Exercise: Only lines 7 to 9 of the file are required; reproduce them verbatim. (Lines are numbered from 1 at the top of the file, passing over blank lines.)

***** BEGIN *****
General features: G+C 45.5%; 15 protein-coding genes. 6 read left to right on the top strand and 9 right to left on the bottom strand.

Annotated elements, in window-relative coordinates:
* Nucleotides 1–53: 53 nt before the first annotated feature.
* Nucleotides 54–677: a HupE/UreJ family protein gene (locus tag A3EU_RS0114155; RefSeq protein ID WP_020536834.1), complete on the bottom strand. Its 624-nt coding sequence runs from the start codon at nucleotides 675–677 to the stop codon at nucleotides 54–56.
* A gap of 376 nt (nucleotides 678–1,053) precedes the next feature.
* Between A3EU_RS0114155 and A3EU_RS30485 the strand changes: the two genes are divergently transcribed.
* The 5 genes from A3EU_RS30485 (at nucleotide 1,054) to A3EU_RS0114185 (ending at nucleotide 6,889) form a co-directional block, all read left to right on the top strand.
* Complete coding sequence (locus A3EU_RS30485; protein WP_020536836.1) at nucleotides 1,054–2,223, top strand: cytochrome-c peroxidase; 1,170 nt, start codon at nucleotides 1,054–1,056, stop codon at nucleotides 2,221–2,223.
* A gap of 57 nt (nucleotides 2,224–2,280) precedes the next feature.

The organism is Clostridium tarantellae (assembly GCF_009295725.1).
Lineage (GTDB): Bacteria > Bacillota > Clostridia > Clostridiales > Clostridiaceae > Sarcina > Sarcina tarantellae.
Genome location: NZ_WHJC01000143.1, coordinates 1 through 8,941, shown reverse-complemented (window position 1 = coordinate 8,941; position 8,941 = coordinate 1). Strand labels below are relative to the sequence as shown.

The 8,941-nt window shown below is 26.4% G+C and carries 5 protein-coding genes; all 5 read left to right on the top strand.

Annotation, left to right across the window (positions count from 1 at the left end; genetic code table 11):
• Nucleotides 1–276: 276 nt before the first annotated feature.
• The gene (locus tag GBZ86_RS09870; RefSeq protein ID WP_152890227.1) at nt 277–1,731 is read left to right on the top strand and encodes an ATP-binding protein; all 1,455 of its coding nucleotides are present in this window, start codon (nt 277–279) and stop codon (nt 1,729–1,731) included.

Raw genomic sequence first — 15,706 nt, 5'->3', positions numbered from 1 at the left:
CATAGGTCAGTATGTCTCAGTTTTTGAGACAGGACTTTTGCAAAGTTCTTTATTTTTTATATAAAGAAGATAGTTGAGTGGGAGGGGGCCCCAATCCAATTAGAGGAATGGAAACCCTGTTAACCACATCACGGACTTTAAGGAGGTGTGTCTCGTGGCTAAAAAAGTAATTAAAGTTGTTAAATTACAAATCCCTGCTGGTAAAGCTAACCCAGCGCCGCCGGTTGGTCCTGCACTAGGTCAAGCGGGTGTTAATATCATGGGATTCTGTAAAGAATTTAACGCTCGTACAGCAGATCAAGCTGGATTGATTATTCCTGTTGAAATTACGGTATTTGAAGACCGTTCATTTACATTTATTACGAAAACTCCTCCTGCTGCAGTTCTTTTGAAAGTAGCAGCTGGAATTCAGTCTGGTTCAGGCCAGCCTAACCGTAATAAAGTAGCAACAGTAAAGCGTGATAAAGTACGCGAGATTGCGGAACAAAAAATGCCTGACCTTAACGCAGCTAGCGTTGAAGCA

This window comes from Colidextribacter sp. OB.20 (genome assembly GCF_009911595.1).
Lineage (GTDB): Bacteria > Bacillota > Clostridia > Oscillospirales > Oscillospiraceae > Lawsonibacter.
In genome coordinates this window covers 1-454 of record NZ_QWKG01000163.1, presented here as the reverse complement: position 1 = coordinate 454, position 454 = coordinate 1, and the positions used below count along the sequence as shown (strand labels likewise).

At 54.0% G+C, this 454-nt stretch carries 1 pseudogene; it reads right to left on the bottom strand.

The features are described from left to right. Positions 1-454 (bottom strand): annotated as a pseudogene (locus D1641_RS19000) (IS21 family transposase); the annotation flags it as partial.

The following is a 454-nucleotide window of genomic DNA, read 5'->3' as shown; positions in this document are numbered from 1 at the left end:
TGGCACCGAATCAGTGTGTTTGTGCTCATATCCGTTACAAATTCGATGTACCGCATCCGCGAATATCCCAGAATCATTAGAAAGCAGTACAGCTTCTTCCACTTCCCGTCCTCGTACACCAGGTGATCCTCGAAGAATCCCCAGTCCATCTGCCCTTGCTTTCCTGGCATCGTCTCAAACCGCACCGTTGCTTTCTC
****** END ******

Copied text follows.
* The 5 genes from A3EU_RS30485 (at nucleotide 1,054) to A3EU_RS0114185 (ending at nucleotide 6,889) form a co-directional block, all read left to right on the top strand.
* Complete coding sequence (locus A3EU_RS30485; protein WP_020536836.1) at nucleotides 1,054–2,223, top strand: cytochrome-c peroxidase; 1,170 nt, start codon at nucleotides 1,054–1,056, stop codon at nucleotides 2,221–2,223.
* A gap of 57 nt (nucleotides 2,224–2,280) precedes the next feature.